Friday, June 28, 2013


Yes.  Yes he does.
 Little motivation on this Friday afternoon.  It's gonna get hot and I am feeling a bit fatigued.  But, I gotta keep moving.

Training notes:
Done with the race a week thing and not going for another 24 mile road run anytime soon (I hope).  It's hill time.

Saturday, June 22, 2013

Summer Solstice - 5k Recap

Got home from work at about 6:00 and Kattie gives me some options for the first summer evening of the year (trying to keep things within the 30 bones budget we had):

1. We run the local Salem Summer Solstice 5k at Minto Brown Park (what!?  we're going to race?! tonight?!  I'll put this wine back in the fridge...)
2. We go have drinks downtown with friends (not a bad idea given how Friday and the week in general went)
3. I race she doesn't and we drink less (worst option, by far)
4. We just go for a workout together and stay home ($0, most fiscally responsible option)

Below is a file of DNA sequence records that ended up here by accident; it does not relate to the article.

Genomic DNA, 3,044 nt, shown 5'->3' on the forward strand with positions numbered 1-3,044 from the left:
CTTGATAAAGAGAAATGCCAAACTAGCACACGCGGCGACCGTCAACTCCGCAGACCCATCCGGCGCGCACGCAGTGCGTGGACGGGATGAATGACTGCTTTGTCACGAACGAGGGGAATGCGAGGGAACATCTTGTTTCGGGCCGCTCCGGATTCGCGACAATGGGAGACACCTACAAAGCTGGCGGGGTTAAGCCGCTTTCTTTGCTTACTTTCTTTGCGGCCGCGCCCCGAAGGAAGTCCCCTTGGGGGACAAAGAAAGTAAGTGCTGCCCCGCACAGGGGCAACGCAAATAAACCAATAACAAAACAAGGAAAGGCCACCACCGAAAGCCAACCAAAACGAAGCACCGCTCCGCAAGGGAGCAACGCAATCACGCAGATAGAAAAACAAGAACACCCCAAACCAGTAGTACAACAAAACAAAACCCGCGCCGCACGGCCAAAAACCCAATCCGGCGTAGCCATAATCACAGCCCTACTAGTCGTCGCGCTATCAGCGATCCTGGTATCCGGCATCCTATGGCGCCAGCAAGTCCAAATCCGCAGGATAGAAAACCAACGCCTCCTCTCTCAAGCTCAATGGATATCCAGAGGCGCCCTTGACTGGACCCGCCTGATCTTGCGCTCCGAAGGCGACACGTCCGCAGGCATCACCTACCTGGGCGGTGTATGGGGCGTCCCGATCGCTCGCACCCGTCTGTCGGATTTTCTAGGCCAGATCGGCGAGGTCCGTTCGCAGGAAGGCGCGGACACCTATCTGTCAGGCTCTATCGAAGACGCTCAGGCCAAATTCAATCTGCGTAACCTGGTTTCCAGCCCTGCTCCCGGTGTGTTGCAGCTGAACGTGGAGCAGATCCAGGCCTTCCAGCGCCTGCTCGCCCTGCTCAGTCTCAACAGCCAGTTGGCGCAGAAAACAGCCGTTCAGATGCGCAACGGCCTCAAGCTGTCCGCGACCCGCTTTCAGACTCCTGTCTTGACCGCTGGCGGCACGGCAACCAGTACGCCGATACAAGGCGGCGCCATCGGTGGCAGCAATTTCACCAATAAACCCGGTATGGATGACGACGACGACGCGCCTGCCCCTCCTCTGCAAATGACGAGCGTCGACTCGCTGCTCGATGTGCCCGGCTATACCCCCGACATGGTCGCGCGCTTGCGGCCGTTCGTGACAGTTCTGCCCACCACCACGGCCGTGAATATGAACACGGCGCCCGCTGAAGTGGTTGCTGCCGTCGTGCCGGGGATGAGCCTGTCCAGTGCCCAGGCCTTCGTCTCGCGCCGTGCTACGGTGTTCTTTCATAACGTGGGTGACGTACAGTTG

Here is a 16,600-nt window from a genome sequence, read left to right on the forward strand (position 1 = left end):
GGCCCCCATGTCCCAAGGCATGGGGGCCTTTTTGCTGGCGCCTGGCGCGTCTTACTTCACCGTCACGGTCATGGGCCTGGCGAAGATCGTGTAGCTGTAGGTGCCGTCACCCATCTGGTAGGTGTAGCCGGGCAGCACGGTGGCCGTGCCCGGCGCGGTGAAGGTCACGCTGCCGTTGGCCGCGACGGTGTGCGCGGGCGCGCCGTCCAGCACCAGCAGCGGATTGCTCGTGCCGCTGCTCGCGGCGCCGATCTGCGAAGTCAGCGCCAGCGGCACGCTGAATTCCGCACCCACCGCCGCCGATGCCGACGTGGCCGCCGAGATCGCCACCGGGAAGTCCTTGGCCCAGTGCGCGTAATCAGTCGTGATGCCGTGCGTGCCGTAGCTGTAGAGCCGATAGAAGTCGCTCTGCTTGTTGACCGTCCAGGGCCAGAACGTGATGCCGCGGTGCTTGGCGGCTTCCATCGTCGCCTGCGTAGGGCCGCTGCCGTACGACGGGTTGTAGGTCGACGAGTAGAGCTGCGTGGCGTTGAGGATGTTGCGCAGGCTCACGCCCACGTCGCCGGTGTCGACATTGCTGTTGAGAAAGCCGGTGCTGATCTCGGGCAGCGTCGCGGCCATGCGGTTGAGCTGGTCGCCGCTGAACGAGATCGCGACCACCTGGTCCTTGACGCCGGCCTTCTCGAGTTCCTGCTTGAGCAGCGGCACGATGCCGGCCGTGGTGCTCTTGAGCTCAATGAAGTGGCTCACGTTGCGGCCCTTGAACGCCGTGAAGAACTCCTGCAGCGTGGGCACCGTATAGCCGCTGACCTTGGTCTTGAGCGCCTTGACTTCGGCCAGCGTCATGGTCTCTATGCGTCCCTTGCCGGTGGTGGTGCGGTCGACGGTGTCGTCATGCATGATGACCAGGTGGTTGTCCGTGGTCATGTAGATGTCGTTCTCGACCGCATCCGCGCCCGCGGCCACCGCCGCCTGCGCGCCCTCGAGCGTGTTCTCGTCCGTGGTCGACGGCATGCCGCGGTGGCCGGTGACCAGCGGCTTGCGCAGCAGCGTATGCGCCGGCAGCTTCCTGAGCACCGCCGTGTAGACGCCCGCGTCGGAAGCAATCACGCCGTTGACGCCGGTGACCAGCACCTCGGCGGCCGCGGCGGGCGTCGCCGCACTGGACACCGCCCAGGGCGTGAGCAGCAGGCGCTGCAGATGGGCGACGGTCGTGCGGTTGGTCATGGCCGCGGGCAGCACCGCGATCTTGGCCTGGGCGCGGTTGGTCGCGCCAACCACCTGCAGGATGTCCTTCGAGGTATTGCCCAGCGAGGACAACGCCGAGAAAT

We agreed to option 1.  Within a few minutes we are in running clothes and frantically making the 5 minute drive over to the park.  I sign us up and we warm-up a bit.  10k-ers take off 5-10 minutes later than 7pm start time and 5 minutes later we're off.

I take a spot behind the lead pack of youths and one slightly older dude vowing to keep them in sight for awhile.  After a mile, I hear a yell from behind.  Shit, I missed the turn!  I turn back and ask where the course goes and a guy looks at me dumbfounded as I realize the chalk on the path indicates I was on the right path.  I take off again and the yeller (a good friend!) apologizes profusely.  Another 400 yrds. or so and the kid in front of me is lying in the grass so I hit the brakes a bit to investigate.  Other people (spectators) are there so I take off again.  I thought all those long trail events were complicated this 5k in the park business is whacky!